Vonnegut's writings were packed with this irreverence, which contrasts nicely with the overbearing assertiveness typical of arrogant American culture. Indeed, after leaving the Catholic Church and its reckless attitude towards making truth claims, I found it very hard to believe in anything. Lost myself in mathematics for a decade there, but that was to a great extent simply Avoiding the Question (in addition to a burgeoning contempt for our species that was reinforced at many occassions.) I only had a breakthrough in my early 30s when a friend who is in physics explained to me that absolutely every scientific proposition is always subject to review. Nothing is considered to be "true" in science in the same fashion as it is in mathematics.

I'm starting to get a grip on empiricism and natural philosophy. That means I'm catching up to 18th century science! Yay!

Tuesday, May 08, 2007

Othello was a dumb ass

Trying to think about the posts that I owe this blog.
1) Homage to Vonnegut
2) Mission statement
3) Discussion of Chaucer and Dickens

So I'll launch into a discussion of Othello, which I saw at the Globe (in Southwark) with my sister on Saturday. As viewing experiences go, seeing a play at the Globe is, um, authentic. That means that acoustics are crap, various players are hidden behind pillars, and the play takes way too long.

I'll have to give Othello another try at some point. Maybe I'll rent the Branagh/Fishburne collaboration. Because the performance we saw was not terribly compelling. We got tired by intermission (esp. a problem given B's chronic fatigue) and took off. So we missed out on all the stabbing and strangulation.

Here's my basic problem with Othello: I really don't care about the main character at all. A tragedy is supposed to involve a fall from an exalted position. But I don't see anything about Othello that is supposed to inspire me. And the defense of his crime is pathetic. "Well, I guess if my wife doesn't have her handkerchief, that must mean she's cheating on me, so I'll strangle her." And all of this in the first week of the marriage, and the day after they finally sleep together for the first time!

To say Othello has trust issues is an understatement.

I think I would have enjoyed the play a bit more if Iago hadn't always been facing directly away from me, speaking to the audience on the other side of the circle. Again, I'll have to see how Branagh plays this role. I suspect Iago is a more interesting character than Othello in any case, even when the play is done properly.

Some background here: Papa Whispers is an Oxfordian, which means he's of the school of thought that the plays in the Folio authored by "William Shakespeare" were really written by Edward de Vere, Earl of Oxford. It is a matter of historical record that de Vere was associated with the Lord Chamberlain's Men, the same company that hired Shak(e)speare (of Stratford-upon-Avon) as an actor. I could see the case arguing that the man called Shak(e)speare was a bit socially limited to have written all the courtly behavior in the plays. I tend to buy the argument that there's something very fishy about the authorship question here, but don't know if Oxford is the right answer. In any case, Edward de Vere had some notable episodes of jealousy involving his wife. This kind of jealous is something that appears in many of the plays of Shakespeare, and it is most obvious in Othello. According to the bio of de Vere, Othello was one of the earlier of Shakespeare's works. That shows in the simplicity of the play. Unlike his more celebrated plays, there are no subplots, competing supporting characters, or subtle themes circumscribing the story. Indeed, it's the simplest of Shakespeare's that I've seen. It is definitely a notch below what I consider to be the masterpieces of Shakespearian tragedy: Hamlet, Macbeth, and Romeo and Juliet (with a nod to King Lear).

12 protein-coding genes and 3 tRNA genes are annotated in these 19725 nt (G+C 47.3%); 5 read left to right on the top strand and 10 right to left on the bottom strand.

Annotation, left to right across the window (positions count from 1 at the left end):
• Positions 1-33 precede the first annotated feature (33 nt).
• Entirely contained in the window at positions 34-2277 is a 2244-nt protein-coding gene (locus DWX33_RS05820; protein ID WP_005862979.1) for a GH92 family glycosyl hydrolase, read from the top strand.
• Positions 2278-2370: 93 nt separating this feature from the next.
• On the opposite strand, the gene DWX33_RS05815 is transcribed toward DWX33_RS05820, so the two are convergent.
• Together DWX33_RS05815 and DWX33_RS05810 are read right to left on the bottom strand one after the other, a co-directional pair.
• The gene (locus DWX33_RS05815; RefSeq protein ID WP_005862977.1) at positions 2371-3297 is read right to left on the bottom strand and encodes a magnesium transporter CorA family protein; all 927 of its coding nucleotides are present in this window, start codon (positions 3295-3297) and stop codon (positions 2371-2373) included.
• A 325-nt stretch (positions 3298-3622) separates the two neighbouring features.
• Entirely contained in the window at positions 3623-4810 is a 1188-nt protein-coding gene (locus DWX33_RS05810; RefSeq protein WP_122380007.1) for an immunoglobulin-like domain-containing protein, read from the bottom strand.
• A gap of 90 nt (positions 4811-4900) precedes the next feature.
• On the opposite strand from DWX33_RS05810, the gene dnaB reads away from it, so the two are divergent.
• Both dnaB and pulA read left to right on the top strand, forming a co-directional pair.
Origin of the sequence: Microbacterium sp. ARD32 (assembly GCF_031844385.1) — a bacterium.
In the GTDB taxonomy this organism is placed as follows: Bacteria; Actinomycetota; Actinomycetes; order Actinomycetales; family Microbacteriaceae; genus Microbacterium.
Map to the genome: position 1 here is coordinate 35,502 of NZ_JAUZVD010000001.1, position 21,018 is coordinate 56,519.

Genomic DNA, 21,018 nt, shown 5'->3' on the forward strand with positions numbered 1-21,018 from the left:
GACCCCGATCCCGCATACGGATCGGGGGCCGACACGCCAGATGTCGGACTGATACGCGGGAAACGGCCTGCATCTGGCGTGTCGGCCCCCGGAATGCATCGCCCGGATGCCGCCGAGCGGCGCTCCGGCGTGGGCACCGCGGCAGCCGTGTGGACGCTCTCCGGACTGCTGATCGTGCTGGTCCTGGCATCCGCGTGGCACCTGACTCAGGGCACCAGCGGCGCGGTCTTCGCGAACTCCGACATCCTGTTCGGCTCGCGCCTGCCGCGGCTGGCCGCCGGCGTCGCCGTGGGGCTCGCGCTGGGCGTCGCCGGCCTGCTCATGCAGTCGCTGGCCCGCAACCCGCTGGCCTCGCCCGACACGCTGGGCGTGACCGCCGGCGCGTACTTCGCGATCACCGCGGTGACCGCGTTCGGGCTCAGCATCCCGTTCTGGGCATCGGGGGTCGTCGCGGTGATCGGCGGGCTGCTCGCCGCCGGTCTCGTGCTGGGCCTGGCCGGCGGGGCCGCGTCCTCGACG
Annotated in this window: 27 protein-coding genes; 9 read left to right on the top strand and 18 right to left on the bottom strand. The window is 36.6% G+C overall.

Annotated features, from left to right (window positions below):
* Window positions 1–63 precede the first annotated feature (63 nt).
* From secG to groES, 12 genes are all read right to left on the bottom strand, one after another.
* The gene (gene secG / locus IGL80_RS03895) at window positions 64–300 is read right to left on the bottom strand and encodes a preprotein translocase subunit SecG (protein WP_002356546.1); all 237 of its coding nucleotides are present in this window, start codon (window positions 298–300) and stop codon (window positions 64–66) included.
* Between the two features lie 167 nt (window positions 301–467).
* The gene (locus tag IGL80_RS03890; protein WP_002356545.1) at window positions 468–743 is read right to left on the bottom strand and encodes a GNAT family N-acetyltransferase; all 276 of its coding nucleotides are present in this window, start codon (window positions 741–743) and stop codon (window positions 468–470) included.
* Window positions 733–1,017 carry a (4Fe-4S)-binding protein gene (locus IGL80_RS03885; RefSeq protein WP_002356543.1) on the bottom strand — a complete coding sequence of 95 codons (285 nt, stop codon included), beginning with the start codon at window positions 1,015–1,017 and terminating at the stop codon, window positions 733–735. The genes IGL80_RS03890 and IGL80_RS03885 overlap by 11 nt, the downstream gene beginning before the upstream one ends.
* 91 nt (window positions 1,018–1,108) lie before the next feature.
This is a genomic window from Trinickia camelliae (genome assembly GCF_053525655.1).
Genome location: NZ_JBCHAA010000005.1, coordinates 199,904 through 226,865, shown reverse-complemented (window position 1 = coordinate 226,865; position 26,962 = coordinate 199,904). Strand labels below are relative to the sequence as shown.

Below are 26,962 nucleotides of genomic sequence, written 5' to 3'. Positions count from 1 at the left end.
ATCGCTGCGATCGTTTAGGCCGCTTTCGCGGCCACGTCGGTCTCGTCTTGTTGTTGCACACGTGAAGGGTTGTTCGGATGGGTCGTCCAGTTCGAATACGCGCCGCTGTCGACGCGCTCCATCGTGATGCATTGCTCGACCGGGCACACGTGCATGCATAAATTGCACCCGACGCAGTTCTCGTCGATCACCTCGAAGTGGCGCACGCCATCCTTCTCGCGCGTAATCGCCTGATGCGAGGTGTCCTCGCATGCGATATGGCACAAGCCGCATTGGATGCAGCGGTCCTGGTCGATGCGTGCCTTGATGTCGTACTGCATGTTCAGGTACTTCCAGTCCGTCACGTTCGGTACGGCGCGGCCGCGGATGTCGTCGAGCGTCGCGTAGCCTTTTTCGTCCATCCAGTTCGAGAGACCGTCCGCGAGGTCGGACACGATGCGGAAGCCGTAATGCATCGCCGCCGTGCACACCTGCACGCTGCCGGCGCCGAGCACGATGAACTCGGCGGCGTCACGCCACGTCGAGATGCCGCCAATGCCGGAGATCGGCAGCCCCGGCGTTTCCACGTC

(Aside: regardless who the author of the plays was, I think it has to be conceded that their appears in an omnibus publication, after the death of Shak(e)speare, has to be viewed in a suspicious light. I think it's entirely possible that the plays were written jointly by several authors, a la the Bourbaki series in French mathematics. Or Shakespeare could be a pen name like Mark Twain or O. Henry.)

But, back to my main point. Othello was a tool. I don't care if he invented Reversi, the man was a tool.

I may go to another play at the Globe - at only £5 for the standing area it's not a bad deal. But I think if I do, I'll read the play beforehand, or possibly just print out a copy to bring with me.

Tuesday, May 01, 2007

politicization of DoJ

A quick hit:

back in 2000, I repeatedly ran into Bush supporters who argued with a straight face that there was nothing wrong with what Katherine Harris was doing in Florida. After all, she had won the election to be the Secretary of State, so she had the power to do what she wished, even if that meant putting all of her energies into making sure George W. Bush was elected.

This argument was advanced in all sincerity! When I tried to argue that she was supposed to serve the interests of the citizens of Florida and maintain fair elections, that criticism was laughed away as being hopelessly naive. "The Democrats would do the same thing" I was told, and numerous people made vague references to JFK's triumph in 1960 as if that were the only proof they needed.

I guess they skipped the "Two wrongs don't make a right" part of ethics instruction.

Anyway, what is going on now at DoJ is directly analogous to what Harris did in Florida in 2000. Harris then, and Gonzales now, have been using the power of the state to directly advance the interests of the Republican party instead of the interests of justice. At DoJ, this is most dramatically seen with the various USAs who were fired either for refusing to investigate Democrats or for having the gall to investigate Republicans. But a lot more of this kind of "party first!" thinking has been going on.

What's my point? Anybody who is surprised at all the scandals that have arisen with Bush wasn't really paying attention during the Florida recount, when it become perfectly clear that Bush had no respect for the rule of law and was utterly focused solely on advancing his own interests at every step. As usual with this kind of thing, Republican projection launched the identical complaint at Al Gore, and the GOP-friendly media lapped it up.


I think it's naive to assume this problem will go away once W. and his family move to extradition-safe Paraguay after he leaves office.